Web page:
carbonated drinks/beverages, fizzy drinks [in a survey question]

meijin

Senior Member
Japanese
Hi, if you participated in a survey and the first question were "How often do you drink carbonated drinks?", would you think of not only the non-alcoholic ones (e.g. cola, sparkling water) but also the alcoholic ones (e.g. sparkling wine, champagne, beer)?

What about if the question said "carbonated beverages" or "fizzy drinks"?
 
  • Hermione Golightly

    Senior Member
    British English
    Sparkling wine and champagne are not carbonated and I rather think beer isn't. So carbonated drinks means non-alcoholic to me. I don't called alcolholic drinks with bubbles fizzy drinks except as slang references, such as "Who's bringing the fizz?". There's a drink called 'Buck's Fizz' which is champagne and orange juice. 'Fizzy' sounds a littl bit childish to me, in a good way, like talking about 'pop'.
     
    Last edited:

    Edinburgher

    Senior Member
    German/English bilingual
    Unless the title of the survey provided a clue to the contrary, I would associate all three of your options only with non-alcoholic drinks, and indeed it wouldn't make me think of alcohol-free beer/wine either.
    In other words, I agree with HG.
     

    meijin

    Senior Member
    Japanese
    Oh...I didn't know there was natural carbonation in sparkling wines (and beer too?)
    I thought the only drink with natural carbonation was sparkling water (maybe sparkling wines use sparkling water?)

    I know little about carbonated drinks and alcoholic drinks since I stopped drinking them many years ago. :)
     

    Minnesota Guy

    Senior Member
    American English - USA
    Responding to #1: to me, "carbonated drinks" means non-alcoholic beverages. For me, this is a question of usage, not logic.

    If I wanted to include both non-alcoholic and alcoholic drinks, I'd say "carbonated drinks [or beverages] including beer and sparkling wine." I can't think of a simpler term.
     

    JulianStuart

    Senior Member
    English (UK then US)
    Responding to #1: to me, "carbonated drinks" means non-alcoholic beverages. For me, this is a question of usage, not logic.

    If I wanted to include both non-alcoholic and alcoholic drinks, I'd say "carbonated drinks [or beverages] including beer and sparkling wine." I can't think of a simpler term.
    :thumbsup:
    A well-designed survey question should be unambiguous and stand on its own, regardless of how people answer the OP's question.
     

    meijin

    Senior Member
    Japanese
    If I wanted to include both non-alcoholic and alcoholic drinks, I'd say "carbonated drinks [or beverages] including beer and sparkling wine." I can't think of a simpler term.
    A well-designed survey question should be unambiguous and stand on its own, regardless of how people answer the OP's question.
    Thank you both very much for the replies. What about "sparkling drinks/beverages"? Would it also mean non-alcoholic carbonated beverages to many people?
     

    JulianStuart

    Senior Member
    English (UK then US)
    Thank you both very much for the replies. What about "sparkling drinks/beverages"? Would it also mean non-alcoholic carbonated beverages to many people?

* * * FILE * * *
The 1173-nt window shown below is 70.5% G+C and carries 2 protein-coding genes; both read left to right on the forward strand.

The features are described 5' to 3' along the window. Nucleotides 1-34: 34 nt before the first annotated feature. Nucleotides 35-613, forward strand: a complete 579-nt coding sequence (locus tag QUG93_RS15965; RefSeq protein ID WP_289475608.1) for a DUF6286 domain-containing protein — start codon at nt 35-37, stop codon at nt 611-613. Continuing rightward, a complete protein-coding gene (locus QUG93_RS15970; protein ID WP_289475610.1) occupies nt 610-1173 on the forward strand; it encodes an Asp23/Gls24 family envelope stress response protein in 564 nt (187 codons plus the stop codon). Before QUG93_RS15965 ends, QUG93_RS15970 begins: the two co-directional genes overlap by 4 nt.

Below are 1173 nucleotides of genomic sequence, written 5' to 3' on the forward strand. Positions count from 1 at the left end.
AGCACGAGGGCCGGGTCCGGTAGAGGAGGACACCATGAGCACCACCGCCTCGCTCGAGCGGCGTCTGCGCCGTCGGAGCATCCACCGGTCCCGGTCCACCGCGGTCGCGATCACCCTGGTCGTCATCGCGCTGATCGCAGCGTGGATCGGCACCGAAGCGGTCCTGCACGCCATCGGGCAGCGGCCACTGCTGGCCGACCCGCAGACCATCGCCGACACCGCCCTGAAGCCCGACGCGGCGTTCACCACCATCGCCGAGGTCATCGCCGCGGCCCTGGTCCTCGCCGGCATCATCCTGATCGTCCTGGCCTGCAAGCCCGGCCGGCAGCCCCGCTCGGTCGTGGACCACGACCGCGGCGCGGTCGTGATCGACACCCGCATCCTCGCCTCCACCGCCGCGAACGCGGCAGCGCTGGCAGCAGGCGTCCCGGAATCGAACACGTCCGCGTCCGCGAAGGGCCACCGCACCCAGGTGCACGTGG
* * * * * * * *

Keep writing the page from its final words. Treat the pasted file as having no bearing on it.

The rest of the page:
We've sampled a few respondents who have said it might be interpreted differently by different people, depending on how pedantic they were feeling (the reductio ad absurdum is that all drinks will contain some carbon dioxide!:)) . Would you risk wasting money on a survey with an ambiguous question? I personally would include all sparkiing drinks in the category because the question did not restrict it to non-alcoholic and sparkling is widely used to describe both.
     

    Edinburgher

    Senior Member
    German/English bilingual
    Would you also exclude sparkling water if the question said "carbonated soft drinks"?
    Probably. Suppose you didn't use the word "carbonated". Would you exclude non-sparkling water from "soft drinks"? You won't get unanimous answers to this, but somehow, I feel anything called "drink" would need to be in some way more "exciting" than just plain water.
     

    JulianStuart

    Senior Member
    English (UK then US)
    Probably. Suppose you didn't use the word "carbonated". Would you exclude non-sparkling water from "soft drinks"? You won't get unanimous answers to this, but somehow, I feel anything called "drink" would need to be in some way more "exciting" than just plain water.
    Such vagueness is important and should be avoided in survey questions*: there are sparkling waters that have traces of other things added - vitamins, flavour essences etc but are still >99.9% water :)

    *Unless the survey is about how peope understand the words themselves!
     

    Hermione Golightly

    Senior Member
    British English
    The natural carbonation in sparkling wine and beer is the result of fermentation. Some spring water is naturally carbonated, I believe. This is about what people understand by various terms, isn't it. To me, a carbonated drink is one that has had the fizz added to it and is non- alcoholic ('soft'), excluding water of any sort.
     

    meijin

    Senior Member
    Japanese
    Thank you all very much. The purpose of the thread was to see how you native speakers would understand or interpret the terms "carbonated drinks/beverages" etc., and all your replies really helped.
     
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